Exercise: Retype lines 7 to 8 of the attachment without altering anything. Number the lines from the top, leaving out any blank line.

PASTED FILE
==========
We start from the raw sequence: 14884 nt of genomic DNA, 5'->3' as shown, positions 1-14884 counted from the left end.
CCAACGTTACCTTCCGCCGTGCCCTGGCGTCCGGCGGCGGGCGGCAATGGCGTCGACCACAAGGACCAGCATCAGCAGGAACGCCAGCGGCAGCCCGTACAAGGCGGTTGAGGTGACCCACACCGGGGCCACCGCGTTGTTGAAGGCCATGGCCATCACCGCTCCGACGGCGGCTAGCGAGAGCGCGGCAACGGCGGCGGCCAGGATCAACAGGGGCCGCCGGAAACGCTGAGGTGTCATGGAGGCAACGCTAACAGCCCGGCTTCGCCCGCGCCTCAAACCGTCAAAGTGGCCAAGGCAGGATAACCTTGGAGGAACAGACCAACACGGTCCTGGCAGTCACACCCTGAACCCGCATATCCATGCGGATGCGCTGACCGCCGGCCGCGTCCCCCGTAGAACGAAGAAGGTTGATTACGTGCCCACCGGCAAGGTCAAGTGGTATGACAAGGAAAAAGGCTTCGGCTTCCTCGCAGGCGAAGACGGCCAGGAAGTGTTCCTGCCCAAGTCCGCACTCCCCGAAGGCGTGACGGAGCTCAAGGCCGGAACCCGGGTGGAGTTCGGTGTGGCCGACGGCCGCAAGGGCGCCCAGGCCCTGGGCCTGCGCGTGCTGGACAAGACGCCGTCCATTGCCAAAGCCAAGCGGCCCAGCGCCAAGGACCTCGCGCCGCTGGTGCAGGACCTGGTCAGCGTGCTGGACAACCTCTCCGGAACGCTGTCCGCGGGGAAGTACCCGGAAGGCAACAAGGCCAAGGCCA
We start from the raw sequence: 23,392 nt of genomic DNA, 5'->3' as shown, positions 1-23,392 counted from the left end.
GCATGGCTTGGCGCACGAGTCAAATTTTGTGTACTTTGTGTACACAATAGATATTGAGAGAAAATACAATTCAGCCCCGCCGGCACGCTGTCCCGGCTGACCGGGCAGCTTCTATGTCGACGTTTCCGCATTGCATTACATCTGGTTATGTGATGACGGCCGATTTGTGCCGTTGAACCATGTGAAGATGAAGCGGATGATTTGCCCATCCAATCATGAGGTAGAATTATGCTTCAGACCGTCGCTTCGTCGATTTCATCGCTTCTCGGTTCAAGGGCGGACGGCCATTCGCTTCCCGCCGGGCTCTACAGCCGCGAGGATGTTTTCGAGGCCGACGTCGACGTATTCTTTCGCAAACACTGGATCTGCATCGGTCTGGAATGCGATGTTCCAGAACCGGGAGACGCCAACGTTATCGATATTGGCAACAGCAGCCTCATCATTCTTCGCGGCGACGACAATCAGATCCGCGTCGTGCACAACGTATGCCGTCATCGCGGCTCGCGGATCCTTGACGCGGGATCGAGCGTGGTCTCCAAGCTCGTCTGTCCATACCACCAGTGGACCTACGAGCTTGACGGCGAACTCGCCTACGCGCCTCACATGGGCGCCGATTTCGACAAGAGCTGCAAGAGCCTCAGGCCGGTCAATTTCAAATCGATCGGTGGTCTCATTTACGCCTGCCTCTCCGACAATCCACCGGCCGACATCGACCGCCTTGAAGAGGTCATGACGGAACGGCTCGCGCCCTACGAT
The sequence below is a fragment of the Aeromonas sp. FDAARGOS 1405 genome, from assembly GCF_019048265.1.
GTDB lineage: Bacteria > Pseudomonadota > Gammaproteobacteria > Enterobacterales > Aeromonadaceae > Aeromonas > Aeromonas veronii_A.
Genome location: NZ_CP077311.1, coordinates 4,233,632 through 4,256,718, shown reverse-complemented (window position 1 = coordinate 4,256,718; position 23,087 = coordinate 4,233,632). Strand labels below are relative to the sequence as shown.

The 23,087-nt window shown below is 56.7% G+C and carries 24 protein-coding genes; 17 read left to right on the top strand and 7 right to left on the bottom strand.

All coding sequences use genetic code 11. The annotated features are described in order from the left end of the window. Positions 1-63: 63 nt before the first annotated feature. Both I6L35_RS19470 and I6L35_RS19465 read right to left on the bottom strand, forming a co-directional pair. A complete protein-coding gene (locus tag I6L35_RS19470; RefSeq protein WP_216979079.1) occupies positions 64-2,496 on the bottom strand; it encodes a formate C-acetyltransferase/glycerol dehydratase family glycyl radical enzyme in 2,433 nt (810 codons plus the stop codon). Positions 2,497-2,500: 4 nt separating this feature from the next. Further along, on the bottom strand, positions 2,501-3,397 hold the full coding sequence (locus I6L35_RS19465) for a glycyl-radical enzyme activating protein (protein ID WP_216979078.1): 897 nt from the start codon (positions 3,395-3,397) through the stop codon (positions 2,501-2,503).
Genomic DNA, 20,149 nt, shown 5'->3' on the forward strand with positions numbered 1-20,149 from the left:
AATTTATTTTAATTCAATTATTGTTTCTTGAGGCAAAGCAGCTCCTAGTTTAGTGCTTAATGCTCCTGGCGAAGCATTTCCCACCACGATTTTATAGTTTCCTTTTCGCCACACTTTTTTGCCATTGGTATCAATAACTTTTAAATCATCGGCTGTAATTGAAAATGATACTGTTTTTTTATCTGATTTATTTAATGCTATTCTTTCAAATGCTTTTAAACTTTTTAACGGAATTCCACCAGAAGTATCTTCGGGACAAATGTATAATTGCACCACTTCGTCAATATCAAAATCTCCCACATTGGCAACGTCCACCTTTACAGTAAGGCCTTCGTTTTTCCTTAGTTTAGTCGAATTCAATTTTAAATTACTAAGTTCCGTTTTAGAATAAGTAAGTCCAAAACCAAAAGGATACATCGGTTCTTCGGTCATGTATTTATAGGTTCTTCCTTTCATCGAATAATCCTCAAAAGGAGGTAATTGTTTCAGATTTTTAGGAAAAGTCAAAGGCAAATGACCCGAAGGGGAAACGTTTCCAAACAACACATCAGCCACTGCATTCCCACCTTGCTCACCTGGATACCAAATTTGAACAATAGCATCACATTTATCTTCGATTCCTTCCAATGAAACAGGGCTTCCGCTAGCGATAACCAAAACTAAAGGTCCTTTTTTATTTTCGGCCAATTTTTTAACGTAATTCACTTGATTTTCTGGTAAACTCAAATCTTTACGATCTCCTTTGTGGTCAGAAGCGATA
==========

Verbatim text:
Genome location: NZ_CP077311.1, coordinates 4,233,632 through 4,256,718, shown reverse-complemented (window position 1 = coordinate 4,256,718; position 23,087 = coordinate 4,233,632). Strand labels below are relative to the sequence as shown.

The 23,087-nt window shown below is 56.7% G+C and carries 24 protein-coding genes; 17 read left to right on the top strand and 7 right to left on the bottom strand.